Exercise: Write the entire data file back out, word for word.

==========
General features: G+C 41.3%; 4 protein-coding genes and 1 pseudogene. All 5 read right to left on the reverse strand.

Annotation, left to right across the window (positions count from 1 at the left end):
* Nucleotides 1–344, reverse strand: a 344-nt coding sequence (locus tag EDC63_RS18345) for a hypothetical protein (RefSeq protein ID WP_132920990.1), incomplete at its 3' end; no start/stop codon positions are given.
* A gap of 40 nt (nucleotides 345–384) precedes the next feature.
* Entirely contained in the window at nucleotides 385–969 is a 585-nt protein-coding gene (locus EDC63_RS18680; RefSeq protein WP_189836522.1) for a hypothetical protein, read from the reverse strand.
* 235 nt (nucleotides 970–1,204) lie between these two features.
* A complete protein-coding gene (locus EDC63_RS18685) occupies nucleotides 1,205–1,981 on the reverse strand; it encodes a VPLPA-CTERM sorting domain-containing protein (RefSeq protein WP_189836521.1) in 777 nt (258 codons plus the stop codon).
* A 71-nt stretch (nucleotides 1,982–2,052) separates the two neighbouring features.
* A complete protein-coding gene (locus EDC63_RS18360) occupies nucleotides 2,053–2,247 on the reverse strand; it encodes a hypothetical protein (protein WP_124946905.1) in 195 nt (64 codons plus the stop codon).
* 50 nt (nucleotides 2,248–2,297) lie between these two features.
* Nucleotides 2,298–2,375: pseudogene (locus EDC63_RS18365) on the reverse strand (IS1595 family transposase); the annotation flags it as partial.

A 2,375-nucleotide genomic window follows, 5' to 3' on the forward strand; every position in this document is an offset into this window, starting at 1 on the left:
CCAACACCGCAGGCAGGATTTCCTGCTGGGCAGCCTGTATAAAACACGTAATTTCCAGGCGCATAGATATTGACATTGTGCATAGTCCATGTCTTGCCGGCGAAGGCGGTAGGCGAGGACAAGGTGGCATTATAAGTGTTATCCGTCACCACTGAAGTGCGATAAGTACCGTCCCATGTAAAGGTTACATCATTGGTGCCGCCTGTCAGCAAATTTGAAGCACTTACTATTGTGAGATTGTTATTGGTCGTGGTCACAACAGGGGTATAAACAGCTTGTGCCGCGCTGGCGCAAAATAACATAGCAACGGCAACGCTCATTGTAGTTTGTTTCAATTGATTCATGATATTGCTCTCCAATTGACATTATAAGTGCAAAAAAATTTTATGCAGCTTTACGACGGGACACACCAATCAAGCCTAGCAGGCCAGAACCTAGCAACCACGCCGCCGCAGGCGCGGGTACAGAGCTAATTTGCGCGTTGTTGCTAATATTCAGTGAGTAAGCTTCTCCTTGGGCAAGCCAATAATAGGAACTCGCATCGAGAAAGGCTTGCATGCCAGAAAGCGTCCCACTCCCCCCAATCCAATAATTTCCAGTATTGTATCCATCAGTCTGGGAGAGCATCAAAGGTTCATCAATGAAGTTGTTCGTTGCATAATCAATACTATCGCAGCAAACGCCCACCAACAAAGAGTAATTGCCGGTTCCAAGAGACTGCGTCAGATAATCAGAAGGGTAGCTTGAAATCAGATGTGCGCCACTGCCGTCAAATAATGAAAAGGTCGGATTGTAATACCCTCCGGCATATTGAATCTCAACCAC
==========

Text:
General features: G+C 41.3%; 4 protein-coding genes and 1 pseudogene. All 5 read right to left on the reverse strand.

Annotation, left to right across the window (positions count from 1 at the left end):
* Nucleotides 1–344, reverse strand: a 344-nt coding sequence (locus tag EDC63_RS18345) for a hypothetical protein (RefSeq protein ID WP_132920990.1), incomplete at its 3' end; no start/stop codon positions are given.
* A gap of 40 nt (nucleotides 345–384) precedes the next feature.
* Entirely contained in the window at nucleotides 385–969 is a 585-nt protein-coding gene (locus EDC63_RS18680; RefSeq protein WP_189836522.1) for a hypothetical protein, read from the reverse strand.
* 235 nt (nucleotides 970–1,204) lie between these two features.
* A complete protein-coding gene (locus EDC63_RS18685) occupies nucleotides 1,205–1,981 on the reverse strand; it encodes a VPLPA-CTERM sorting domain-containing protein (RefSeq protein WP_189836521.1) in 777 nt (258 codons plus the stop codon).
* A 71-nt stretch (nucleotides 1,982–2,052) separates the two neighbouring features.
* A complete protein-coding gene (locus EDC63_RS18360) occupies nucleotides 2,053–2,247 on the reverse strand; it encodes a hypothetical protein (protein WP_124946905.1) in 195 nt (64 codons plus the stop codon).
* 50 nt (nucleotides 2,248–2,297) lie between these two features.
* Nucleotides 2,298–2,375: pseudogene (locus EDC63_RS18365) on the reverse strand (IS1595 family transposase); the annotation flags it as partial.

A 2,375-nucleotide genomic window follows, 5' to 3' on the forward strand; every position in this document is an offset into this window, starting at 1 on the left:
CCAACACCGCAGGCAGGATTTCCTGCTGGGCAGCCTGTATAAAACACGTAATTTCCAGGCGCATAGATATTGACATTGTGCATAGTCCATGTCTTGCCGGCGAAGGCGGTAGGCGAGGACAAGGTGGCATTATAAGTGTTATCCGTCACCACTGAAGTGCGATAAGTACCGTCCCATGTAAAGGTTACATCATTGGTGCCGCCTGTCAGCAAATTTGAAGCACTTACTATTGTGAGATTGTTATTGGTCGTGGTCACAACAGGGGTATAAACAGCTTGTGCCGCGCTGGCGCAAAATAACATAGCAACGGCAACGCTCATTGTAGTTTGTTTCAATTGATTCATGATATTGCTCTCCAATTGACATTATAAGTGCAAAAAAATTTTATGCAGCTTTACGACGGGACACACCAATCAAGCCTAGCAGGCCAGAACCTAGCAACCACGCCGCCGCAGGCGCGGGTACAGAGCTAATTTGCGCGTTGTTGCTAATATTCAGTGAGTAAGCTTCTCCTTGGGCAAGCCAATAATAGGAACTCGCATCGAGAAAGGCTTGCATGCCAGAAAGCGTCCCACTCCCCCCAATCCAATAATTTCCAGTATTGTATCCATCAGTCTGGGAGAGCATCAAAGGTTCATCAATGAAGTTGTTCGTTGCATAATCAATACTATCGCAGCAAACGCCCACCAACAAAGAGTAATTGCCGGTTCCAAGAGACTGCGTCAGATAATCAGAAGGGTAGCTTGAAATCAGATGTGCGCCACTGCCGTCAAATAATGAAAAGGTCGGATTGTAATACCCTCCGGCATATTGAATCTCAACCAC